“I came of age in the 60’s and 70’s,” Weinstein begins, “when all the rules about behavior and workplaces were different.” The statement goes on from there, vaguely self-contradictory, varied in tone, reading at once like it’s been heavily workshopped and, at the same time, like it was dashed off in a haze of self-flagellation by Weinstein himself. (The Jay-Z “quote” Weinstein mentions, for example, is, at best, a liberal paraphrase.) Weinstein returns, again and again, to the structures that can mold individual behavior: one’s generation. One’s gender. Mad Men, Hugh Hefner, “the culture then.” And he concludes with a revealingly self-deprecating chuckle: “I am going to need a place to channel that anger so I’ve decided that I’m going to give the NRA my full attention. I hope Wayne LaPierre will enjoy his retirement party. I’m going to do it at the same place I had my Bar Mitzvah.”

Weinstein, The Hollywood Reporter is reporting, is preparing to sue The New York Times for publishing what his lawyer is calling “a story that is saturated with false and defamatory statements” about the mogul. That may well explain at least some of the cagey language in Weinstein’s statement—words that admit to some kind of wrongdoing without admitting to any particular kind. That may explain why he ends his statement with a reminder about the foundation he recently established “to give scholarships to women directors at USC”—and with the cheery yet defiant line, “It will be named after my mom and I won’t disappoint her.”

But Weinstein has, on the whole, offered an apology, and he has admitted to wrongdoing—which is, on its own, worth celebrating. Weinstein, after all, unlike many other men who have been accused of misconduct and who, in the face of much evidence, have simply denied it, is actually expressing remorse. He is not digging in his heels, or suggesting, as Bill O’Reilly did, that the women accusing him are lying to get a payout; he is admitting to at least some kind of misbehavior. He is coming out and saying, in a statement given to the nation’s newspaper of record, “I appreciate the way I’ve behaved with colleagues in the past has caused a lot of pain, and I sincerely apologize for it.” That is its own kind of progress.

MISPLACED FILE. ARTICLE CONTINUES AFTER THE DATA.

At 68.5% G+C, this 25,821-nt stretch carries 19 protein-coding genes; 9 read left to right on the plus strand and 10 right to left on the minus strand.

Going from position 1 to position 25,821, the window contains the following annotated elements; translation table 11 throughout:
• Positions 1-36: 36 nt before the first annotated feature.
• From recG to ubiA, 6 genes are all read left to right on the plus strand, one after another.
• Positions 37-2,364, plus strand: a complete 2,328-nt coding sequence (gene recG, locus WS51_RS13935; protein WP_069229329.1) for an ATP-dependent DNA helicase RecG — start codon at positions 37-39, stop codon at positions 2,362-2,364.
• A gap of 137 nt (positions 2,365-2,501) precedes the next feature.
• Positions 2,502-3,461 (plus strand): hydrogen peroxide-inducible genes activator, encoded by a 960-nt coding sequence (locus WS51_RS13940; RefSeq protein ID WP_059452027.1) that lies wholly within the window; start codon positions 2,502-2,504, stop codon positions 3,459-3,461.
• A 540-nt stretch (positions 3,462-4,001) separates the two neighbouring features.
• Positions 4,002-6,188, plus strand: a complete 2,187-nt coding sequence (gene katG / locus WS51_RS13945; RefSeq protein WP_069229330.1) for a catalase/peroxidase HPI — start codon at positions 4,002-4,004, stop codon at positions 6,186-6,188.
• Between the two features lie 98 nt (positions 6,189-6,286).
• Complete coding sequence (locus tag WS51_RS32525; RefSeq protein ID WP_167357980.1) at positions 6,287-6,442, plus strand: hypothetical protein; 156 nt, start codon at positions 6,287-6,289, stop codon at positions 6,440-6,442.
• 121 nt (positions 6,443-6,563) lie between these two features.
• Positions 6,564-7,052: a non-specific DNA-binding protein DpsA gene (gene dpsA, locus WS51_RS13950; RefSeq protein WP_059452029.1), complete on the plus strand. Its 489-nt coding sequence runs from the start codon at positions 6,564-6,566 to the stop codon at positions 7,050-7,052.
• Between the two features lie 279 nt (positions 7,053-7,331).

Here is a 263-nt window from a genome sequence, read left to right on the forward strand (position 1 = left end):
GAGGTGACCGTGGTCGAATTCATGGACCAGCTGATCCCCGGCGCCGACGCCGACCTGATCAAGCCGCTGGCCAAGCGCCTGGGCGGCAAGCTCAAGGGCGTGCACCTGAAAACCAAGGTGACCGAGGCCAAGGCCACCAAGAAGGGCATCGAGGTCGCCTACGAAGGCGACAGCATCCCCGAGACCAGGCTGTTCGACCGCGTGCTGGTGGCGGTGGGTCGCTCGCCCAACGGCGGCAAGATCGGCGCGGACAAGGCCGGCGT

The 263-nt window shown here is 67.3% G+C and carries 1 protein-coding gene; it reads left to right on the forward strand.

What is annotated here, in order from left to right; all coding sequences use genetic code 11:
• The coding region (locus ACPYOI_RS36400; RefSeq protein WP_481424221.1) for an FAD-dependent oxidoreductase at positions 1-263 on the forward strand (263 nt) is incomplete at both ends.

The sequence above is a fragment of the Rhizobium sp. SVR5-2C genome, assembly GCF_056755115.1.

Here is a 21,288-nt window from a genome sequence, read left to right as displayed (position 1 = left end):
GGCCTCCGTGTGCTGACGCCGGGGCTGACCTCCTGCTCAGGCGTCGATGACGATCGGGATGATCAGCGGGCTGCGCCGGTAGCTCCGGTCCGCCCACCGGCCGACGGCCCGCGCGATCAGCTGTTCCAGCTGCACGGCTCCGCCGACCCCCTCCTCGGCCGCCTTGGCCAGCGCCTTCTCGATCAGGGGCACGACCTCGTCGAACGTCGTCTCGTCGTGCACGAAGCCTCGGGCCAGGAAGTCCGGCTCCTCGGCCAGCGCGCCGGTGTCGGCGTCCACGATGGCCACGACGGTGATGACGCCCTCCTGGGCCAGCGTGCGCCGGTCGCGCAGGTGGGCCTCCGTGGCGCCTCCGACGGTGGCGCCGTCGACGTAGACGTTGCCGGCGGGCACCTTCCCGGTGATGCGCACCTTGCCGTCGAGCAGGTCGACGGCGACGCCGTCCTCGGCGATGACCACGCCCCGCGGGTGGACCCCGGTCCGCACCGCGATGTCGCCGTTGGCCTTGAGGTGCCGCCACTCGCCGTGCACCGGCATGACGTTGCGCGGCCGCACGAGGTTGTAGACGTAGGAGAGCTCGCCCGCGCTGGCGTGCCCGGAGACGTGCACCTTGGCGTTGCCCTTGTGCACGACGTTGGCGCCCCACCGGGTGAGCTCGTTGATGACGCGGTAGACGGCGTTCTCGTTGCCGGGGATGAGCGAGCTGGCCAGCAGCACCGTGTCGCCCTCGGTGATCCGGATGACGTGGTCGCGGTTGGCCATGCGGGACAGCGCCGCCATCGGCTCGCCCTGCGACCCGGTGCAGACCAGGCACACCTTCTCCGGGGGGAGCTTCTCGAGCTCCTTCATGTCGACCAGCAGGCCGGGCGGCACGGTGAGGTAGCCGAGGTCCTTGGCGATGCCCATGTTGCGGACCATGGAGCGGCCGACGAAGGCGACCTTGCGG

But the apology is also a sad—and supremely strange—reminder of how distant true “progress” really is, at this moment in American cultural life, as (some) women advance and as (some) men grapple with that shift.  There is a cyclical quality to these statements of remorse, whether they come from Hollywood moguls or Silicon Valley CEOs or the executives of cable news networks: buzzwords repeated, promises reiterated, a sense of true contrition colliding with a softer sense of “sorry you’re upset.” Weinstein’s own version tellingly vacillates in tone from the penitent to the petulant. It is suggestive of a man-child who is awaiting a punishment he will stoically accept but, perhaps, thinks he does not fully deserve.

Weinstein’s suit against the Times, if it does indeed come, will likely offer more insight into what he is, today, apologizing for—what really took place in the offices of the companies that shape American entertainment and, with it, the American psyche. In the meantime, though, the mogul has provided yet one more entry into a burgeoning American literary genre that is, in every sense, sorry. He has contributed his own mournful lines to Apology: An Anthology.

Though I’m trying to do better, I know I have a long way to go.

That is my commitment.

This isn’t an overnight process.

Trust me.

I’ve been trying to do this for 10 years and this is a wake-up call.

I so respect all women and regret what happened.

I hope that my actions will speak louder than words.